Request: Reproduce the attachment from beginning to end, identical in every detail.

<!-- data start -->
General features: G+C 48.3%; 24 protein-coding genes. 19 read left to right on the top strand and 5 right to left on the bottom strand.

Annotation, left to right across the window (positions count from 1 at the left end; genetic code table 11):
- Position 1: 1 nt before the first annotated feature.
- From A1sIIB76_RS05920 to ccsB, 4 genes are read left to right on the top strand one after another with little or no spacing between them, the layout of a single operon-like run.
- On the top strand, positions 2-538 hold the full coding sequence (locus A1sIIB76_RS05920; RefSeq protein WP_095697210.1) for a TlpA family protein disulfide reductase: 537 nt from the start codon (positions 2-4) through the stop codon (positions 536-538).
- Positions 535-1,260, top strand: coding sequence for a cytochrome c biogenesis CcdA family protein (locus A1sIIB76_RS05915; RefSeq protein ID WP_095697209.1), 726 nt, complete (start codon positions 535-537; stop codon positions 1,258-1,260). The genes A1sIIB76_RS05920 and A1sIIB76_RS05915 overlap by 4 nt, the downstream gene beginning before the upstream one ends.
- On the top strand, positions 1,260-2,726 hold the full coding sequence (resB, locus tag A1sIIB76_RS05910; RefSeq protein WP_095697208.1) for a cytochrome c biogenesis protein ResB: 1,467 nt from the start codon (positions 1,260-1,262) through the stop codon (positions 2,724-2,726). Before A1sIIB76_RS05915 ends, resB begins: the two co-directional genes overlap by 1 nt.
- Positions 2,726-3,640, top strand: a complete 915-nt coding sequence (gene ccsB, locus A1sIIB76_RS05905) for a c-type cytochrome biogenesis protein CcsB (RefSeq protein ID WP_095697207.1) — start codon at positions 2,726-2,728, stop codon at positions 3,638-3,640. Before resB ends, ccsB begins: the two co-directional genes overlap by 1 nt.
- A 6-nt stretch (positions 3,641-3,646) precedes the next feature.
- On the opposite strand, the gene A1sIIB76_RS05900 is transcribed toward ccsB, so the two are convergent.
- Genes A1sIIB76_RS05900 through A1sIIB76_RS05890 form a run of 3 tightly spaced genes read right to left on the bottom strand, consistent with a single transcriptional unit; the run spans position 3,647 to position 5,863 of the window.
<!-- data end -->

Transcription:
General features: G+C 48.3%; 24 protein-coding genes. 19 read left to right on the top strand and 5 right to left on the bottom strand.

Annotation, left to right across the window (positions count from 1 at the left end; genetic code table 11):
- Position 1: 1 nt before the first annotated feature.
- From A1sIIB76_RS05920 to ccsB, 4 genes are read left to right on the top strand one after another with little or no spacing between them, the layout of a single operon-like run.
- On the top strand, positions 2-538 hold the full coding sequence (locus A1sIIB76_RS05920; RefSeq protein WP_095697210.1) for a TlpA family protein disulfide reductase: 537 nt from the start codon (positions 2-4) through the stop codon (positions 536-538).
- Positions 535-1,260, top strand: coding sequence for a cytochrome c biogenesis CcdA family protein (locus A1sIIB76_RS05915; RefSeq protein ID WP_095697209.1), 726 nt, complete (start codon positions 535-537; stop codon positions 1,258-1,260). The genes A1sIIB76_RS05920 and A1sIIB76_RS05915 overlap by 4 nt, the downstream gene beginning before the upstream one ends.
- On the top strand, positions 1,260-2,726 hold the full coding sequence (resB, locus tag A1sIIB76_RS05910; RefSeq protein WP_095697208.1) for a cytochrome c biogenesis protein ResB: 1,467 nt from the start codon (positions 1,260-1,262) through the stop codon (positions 2,724-2,726). Before A1sIIB76_RS05915 ends, resB begins: the two co-directional genes overlap by 1 nt.
- Positions 2,726-3,640, top strand: a complete 915-nt coding sequence (gene ccsB, locus A1sIIB76_RS05905) for a c-type cytochrome biogenesis protein CcsB (RefSeq protein ID WP_095697207.1) — start codon at positions 2,726-2,728, stop codon at positions 3,638-3,640. Before resB ends, ccsB begins: the two co-directional genes overlap by 1 nt.
- A 6-nt stretch (positions 3,641-3,646) precedes the next feature.
- On the opposite strand, the gene A1sIIB76_RS05900 is transcribed toward ccsB, so the two are convergent.
- Genes A1sIIB76_RS05900 through A1sIIB76_RS05890 form a run of 3 tightly spaced genes read right to left on the bottom strand, consistent with a single transcriptional unit; the run spans position 3,647 to position 5,863 of the window.